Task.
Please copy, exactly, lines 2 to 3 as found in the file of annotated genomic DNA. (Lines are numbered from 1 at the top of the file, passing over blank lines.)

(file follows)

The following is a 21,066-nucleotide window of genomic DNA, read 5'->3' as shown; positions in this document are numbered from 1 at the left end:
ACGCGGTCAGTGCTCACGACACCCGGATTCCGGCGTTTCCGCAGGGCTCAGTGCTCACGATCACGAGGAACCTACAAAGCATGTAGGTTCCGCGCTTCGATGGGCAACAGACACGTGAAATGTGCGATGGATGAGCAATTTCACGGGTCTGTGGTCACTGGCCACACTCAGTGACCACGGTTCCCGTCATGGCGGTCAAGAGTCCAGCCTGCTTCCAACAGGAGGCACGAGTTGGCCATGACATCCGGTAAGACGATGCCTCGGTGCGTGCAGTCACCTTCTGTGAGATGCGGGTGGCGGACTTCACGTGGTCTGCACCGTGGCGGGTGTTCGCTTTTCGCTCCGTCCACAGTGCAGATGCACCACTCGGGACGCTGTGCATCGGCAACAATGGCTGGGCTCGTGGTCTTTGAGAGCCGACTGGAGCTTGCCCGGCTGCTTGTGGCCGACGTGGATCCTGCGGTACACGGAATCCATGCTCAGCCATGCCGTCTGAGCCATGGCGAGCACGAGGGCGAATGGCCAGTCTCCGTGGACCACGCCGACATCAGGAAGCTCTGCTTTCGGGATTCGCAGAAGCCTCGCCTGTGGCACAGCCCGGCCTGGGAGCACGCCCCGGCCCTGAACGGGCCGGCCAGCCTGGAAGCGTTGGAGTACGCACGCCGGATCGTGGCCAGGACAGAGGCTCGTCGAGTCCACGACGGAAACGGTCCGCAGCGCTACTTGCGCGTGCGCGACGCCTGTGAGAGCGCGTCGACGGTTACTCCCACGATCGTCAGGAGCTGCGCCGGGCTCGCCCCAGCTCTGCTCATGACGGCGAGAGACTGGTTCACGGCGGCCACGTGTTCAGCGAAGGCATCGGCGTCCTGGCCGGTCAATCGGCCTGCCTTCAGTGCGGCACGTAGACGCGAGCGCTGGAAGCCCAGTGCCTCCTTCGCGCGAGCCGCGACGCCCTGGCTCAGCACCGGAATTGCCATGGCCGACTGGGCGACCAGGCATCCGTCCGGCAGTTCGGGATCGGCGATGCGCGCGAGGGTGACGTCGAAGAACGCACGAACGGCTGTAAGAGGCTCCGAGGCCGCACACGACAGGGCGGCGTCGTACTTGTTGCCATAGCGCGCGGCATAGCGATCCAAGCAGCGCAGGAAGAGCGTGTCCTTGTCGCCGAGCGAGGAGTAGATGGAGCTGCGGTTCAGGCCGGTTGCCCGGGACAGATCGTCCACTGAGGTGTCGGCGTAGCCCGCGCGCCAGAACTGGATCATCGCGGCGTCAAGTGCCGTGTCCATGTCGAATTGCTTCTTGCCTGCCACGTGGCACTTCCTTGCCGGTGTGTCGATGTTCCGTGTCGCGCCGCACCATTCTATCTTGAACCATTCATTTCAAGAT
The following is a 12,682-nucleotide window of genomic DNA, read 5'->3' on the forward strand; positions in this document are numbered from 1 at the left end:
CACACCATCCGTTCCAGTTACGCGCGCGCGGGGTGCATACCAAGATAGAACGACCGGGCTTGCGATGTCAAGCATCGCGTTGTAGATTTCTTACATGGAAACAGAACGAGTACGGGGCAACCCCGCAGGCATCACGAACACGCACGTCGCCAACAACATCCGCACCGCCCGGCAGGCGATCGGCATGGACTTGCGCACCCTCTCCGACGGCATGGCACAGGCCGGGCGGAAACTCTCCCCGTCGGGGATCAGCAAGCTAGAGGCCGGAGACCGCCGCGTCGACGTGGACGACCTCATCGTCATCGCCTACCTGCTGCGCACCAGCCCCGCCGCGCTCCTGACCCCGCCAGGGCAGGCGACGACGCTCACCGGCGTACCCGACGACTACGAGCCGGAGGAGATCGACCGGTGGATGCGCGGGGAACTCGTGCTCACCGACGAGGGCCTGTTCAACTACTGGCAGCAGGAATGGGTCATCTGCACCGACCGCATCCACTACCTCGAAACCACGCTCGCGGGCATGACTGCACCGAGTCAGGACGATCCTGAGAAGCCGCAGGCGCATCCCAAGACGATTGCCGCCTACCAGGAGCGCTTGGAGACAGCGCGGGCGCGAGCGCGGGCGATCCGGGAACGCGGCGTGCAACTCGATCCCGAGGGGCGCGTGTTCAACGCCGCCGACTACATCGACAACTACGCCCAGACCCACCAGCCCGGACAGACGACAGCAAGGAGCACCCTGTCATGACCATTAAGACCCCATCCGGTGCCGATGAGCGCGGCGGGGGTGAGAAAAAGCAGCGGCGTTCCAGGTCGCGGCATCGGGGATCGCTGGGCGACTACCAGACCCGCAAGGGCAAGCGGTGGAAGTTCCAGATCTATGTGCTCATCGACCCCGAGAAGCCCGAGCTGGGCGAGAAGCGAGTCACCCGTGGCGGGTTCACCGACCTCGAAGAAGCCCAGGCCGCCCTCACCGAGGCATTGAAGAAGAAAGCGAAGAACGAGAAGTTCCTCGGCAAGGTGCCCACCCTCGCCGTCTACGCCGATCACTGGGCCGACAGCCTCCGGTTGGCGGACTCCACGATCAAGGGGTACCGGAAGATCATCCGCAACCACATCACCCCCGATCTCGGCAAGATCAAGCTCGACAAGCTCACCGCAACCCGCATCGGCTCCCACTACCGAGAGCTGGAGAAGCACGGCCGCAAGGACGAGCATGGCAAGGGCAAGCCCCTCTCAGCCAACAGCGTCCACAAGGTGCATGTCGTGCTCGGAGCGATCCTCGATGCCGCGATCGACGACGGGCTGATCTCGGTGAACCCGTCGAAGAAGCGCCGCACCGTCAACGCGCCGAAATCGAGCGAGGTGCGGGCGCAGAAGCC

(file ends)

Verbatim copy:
ACGCGGTCAGTGCTCACGACACCCGGATTCCGGCGTTTCCGCAGGGCTCAGTGCTCACGATCACGAGGAACCTACAAAGCATGTAGGTTCCGCGCTTCGATGGGCAACAGACACGTGAAATGTGCGATGGATGAGCAATTTCACGGGTCTGTGGTCACTGGCCACACTCAGTGACCACGGTTCCCGTCATGGCGGTCAAGAGTCCAGCCTGCTTCCAACAGGAGGCACGAGTTGGCCATGACATCCGGTAAGACGATGCCTCGGTGCGTGCAGTCACCTTCTGTGAGATGCGGGTGGCGGACTTCACGTGGTCTGCACCGTGGCGGGTGTTCGCTTTTCGCTCCGTCCACAGTGCAGATGCACCACTCGGGACGCTGTGCATCGGCAACAATGGCTGGGCTCGTGGTCTTTGAGAGCCGACTGGAGCTTGCCCGGCTGCTTGTGGCCGACGTGGATCCTGCGGTACACGGAATCCATGCTCAGCCATGCCGTCTGAGCCATGGCGAGCACGAGGGCGAATGGCCAGTCTCCGTGGACCACGCCGACATCAGGAAGCTCTGCTTTCGGGATTCGCAGAAGCCTCGCCTGTGGCACAGCCCGGCCTGGGAGCACGCCCCGGCCCTGAACGGGCCGGCCAGCCTGGAAGCGTTGGAGTACGCACGCCGGATCGTGGCCAGGACAGAGGCTCGTCGAGTCCACGACGGAAACGGTCCGCAGCGCTACTTGCGCGTGCGCGACGCCTGTGAGAGCGCGTCGACGGTTACTCCCACGATCGTCAGGAGCTGCGCCGGGCTCGCCCCAGCTCTGCTCATGACGGCGAGAGACTGGTTCACGGCGGCCACGTGTTCAGCGAAGGCATCGGCGTCCTGGCCGGTCAATCGGCCTGCCTTCAGTGCGGCACGTAGACGCGAGCGCTGGAAGCCCAGTGCCTCCTTCGCGCGAGCCGCGACGCCCTGGCTCAGCACCGGAATTGCCATGGCCGACTGGGCGACCAGGCATCCGTCCGGCAGTTCGGGATCGGCGATGCGCGCGAGGGTGACGTCGAAGAACGCACGAACGGCTGTAAGAGGCTCCGAGGCCGCACACGACAGGGCGGCGTCGTACTTGTTGCCATAGCGCGCGGCATAGCGATCCAAGCAGCGCAGGAAGAGCGTGTCCTTGTCGCCGAGCGAGGAGTAGATGGAGCTGCGGTTCAGGCCGGTTGCCCGGGACAGATCGTCCACTGAGGTGTCGGCGTAGCCCGCGCGCCAGAACTGGATCATCGCGGCGTCAAGTGCCGTGTCCATGTCGAATTGCTTCTTGCCTGCCACGTGGCACTTCCTTGCCGGTGTGTCGATGTTCCGTGTCGCGCCGCACCATTCTATCTTGAACCATTCATTTCAAGAT
The following is a 12,682-nucleotide window of genomic DNA, read 5'->3' on the forward strand; positions in this document are numbered from 1 at the left end: